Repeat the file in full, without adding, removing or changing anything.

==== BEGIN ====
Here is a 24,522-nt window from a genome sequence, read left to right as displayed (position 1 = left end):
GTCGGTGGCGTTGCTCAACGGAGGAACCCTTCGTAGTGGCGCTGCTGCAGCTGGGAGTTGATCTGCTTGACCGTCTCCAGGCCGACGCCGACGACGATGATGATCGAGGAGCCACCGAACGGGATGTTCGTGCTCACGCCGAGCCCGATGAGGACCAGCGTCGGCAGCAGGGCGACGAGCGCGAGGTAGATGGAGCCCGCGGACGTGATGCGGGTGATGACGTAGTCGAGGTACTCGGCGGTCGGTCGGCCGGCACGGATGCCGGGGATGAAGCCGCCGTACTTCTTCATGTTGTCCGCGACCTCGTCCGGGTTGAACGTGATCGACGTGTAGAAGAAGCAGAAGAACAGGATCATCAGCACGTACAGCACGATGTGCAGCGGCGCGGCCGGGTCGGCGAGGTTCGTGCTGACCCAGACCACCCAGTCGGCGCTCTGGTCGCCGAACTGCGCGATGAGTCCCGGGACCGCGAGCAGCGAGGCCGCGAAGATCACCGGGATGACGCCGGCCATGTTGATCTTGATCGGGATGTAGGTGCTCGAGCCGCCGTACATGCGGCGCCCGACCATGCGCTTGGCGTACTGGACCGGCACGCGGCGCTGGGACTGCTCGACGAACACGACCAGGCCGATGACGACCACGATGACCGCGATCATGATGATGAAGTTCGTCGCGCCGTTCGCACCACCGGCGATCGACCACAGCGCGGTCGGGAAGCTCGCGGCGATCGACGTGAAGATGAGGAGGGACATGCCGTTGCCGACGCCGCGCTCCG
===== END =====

Here is a 24,522-nt window from a genome sequence, read left to right as displayed (position 1 = left end):
GTCGGTGGCGTTGCTCAACGGAGGAACCCTTCGTAGTGGCGCTGCTGCAGCTGGGAGTTGATCTGCTTGACCGTCTCCAGGCCGACGCCGACGACGATGATGATCGAGGAGCCACCGAACGGGATGTTCGTGCTCACGCCGAGCCCGATGAGGACCAGCGTCGGCAGCAGGGCGACGAGCGCGAGGTAGATGGAGCCCGCGGACGTGATGCGGGTGATGACGTAGTCGAGGTACTCGGCGGTCGGTCGGCCGGCACGGATGCCGGGGATGAAGCCGCCGTACTTCTTCATGTTGTCCGCGACCTCGTCCGGGTTGAACGTGATCGACGTGTAGAAGAAGCAGAAGAACAGGATCATCAGCACGTACAGCACGATGTGCAGCGGCGCGGCCGGGTCGGCGAGGTTCGTGCTGACCCAGACCACCCAGTCGGCGCTCTGGTCGCCGAACTGCGCGATGAGTCCCGGGACCGCGAGCAGCGAGGCCGCGAAGATCACCGGGATGACGCCGGCCATGTTGATCTTGATCGGGATGTAGGTGCTCGAGCCGCCGTACATGCGGCGCCCGACCATGCGCTTGGCGTACTGGACCGGCACGCGGCGCTGGGACTGCTCGACGAACACGACCAGGCCGATGACGACCACGATGACCGCGATCATGATGATGAAGTTCGTCGCGCCGTTCGCACCACCGGCGATCGACCACAGCGCGGTCGGGAAGCTCGCGGCGATCGACGTGAAGATGAGGAGGGACATGCCGTTGCCGACGCCGCGCTCCG